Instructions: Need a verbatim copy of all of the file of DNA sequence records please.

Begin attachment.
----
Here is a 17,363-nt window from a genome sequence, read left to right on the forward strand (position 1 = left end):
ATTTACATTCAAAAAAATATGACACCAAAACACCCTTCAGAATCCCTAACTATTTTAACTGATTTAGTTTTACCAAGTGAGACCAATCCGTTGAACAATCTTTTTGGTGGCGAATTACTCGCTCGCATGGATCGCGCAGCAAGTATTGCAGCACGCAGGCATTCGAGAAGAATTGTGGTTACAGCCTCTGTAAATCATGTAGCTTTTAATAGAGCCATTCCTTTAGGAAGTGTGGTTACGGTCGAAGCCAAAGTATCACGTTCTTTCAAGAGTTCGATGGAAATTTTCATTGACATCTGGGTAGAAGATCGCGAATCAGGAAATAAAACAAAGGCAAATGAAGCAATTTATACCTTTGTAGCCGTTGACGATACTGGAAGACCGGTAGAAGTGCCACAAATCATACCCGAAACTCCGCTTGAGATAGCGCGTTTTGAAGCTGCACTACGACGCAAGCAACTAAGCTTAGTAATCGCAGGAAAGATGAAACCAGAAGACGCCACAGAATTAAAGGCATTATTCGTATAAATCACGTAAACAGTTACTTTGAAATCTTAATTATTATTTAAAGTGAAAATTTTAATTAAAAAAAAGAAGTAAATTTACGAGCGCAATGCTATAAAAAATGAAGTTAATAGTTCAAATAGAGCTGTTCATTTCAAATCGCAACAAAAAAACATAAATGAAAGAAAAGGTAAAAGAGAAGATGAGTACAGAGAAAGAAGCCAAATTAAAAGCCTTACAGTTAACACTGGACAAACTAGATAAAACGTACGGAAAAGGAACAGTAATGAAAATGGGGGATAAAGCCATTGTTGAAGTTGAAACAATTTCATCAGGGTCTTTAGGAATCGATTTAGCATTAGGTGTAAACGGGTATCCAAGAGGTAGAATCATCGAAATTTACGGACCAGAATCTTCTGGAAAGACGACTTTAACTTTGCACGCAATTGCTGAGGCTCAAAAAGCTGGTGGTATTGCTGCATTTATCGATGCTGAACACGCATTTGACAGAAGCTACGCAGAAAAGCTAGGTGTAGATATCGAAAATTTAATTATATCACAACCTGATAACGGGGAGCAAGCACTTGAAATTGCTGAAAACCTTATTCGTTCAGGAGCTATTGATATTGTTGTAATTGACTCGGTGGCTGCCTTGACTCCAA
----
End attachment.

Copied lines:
Here is a 17,363-nt window from a genome sequence, read left to right on the forward strand (position 1 = left end):
ATTTACATTCAAAAAAATATGACACCAAAACACCCTTCAGAATCCCTAACTATTTTAACTGATTTAGTTTTACCAAGTGAGACCAATCCGTTGAACAATCTTTTTGGTGGCGAATTACTCGCTCGCATGGATCGCGCAGCAAGTATTGCAGCACGCAGGCATTCGAGAAGAATTGTGGTTACAGCCTCTGTAAATCATGTAGCTTTTAATAGAGCCATTCCTTTAGGAAGTGTGGTTACGGTCGAAGCCAAAGTATCACGTTCTTTCAAGAGTTCGATGGAAATTTTCATTGACATCTGGGTAGAAGATCGCGAATCAGGAAATAAAACAAAGGCAAATGAAGCAATTTATACCTTTGTAGCCGTTGACGATACTGGAAGACCGGTAGAAGTGCCACAAATCATACCCGAAACTCCGCTTGAGATAGCGCGTTTTGAAGCTGCACTACGACGCAAGCAACTAAGCTTAGTAATCGCAGGAAAGATGAAACCAGAAGACGCCACAGAATTAAAGGCATTATTCGTATAAATCACGTAAACAGTTACTTTGAAATCTTAATTATTATTTAAAGTGAAAATTTTAATTAAAAAAAAGAAGTAAATTTACGAGCGCAATGCTATAAAAAATGAAGTTAATAGTTCAAATAGAGCTGTTCATTTCAAATCGCAACAAAAAAACATAAATGAAAGAAAAGGTAAAAGAGAAGATGAGTACAGAGAAAGAAGCCAAATTAAAAGCCTTACAGTTAACACTGGACAAACTAGATAAAACGTACGGAAAAGGAACAGTAATGAAAATGGGGGATAAAGCCATTGTTGAAGTTGAAACAATTTCATCAGGGTCTTTAGGAATCGATTTAGCATTAGGTGTAAACGGGTATCCAAGAGGTAGAATCATCGAAATTTACGGACCAGAATCTTCTGGAAAGACGACTTTAACTTTGCACGCAATTGCTGAGGCTCAAAAAGCTGGTGGTATTGCTGCATTTATCGATGCTGAACACGCATTTGACAGAAGCTACGCAGAAAAGCTAGGTGTAGATATCGAAAATTTAATTATATCACAACCTGATAACGGGGAGCAAGCACTTGAAATTGCTGAAAACCTTATTCGTTCAGGAGCTATTGATATTGTTGTAATTGACTCGGTGGCTGCCTTGACTCCAA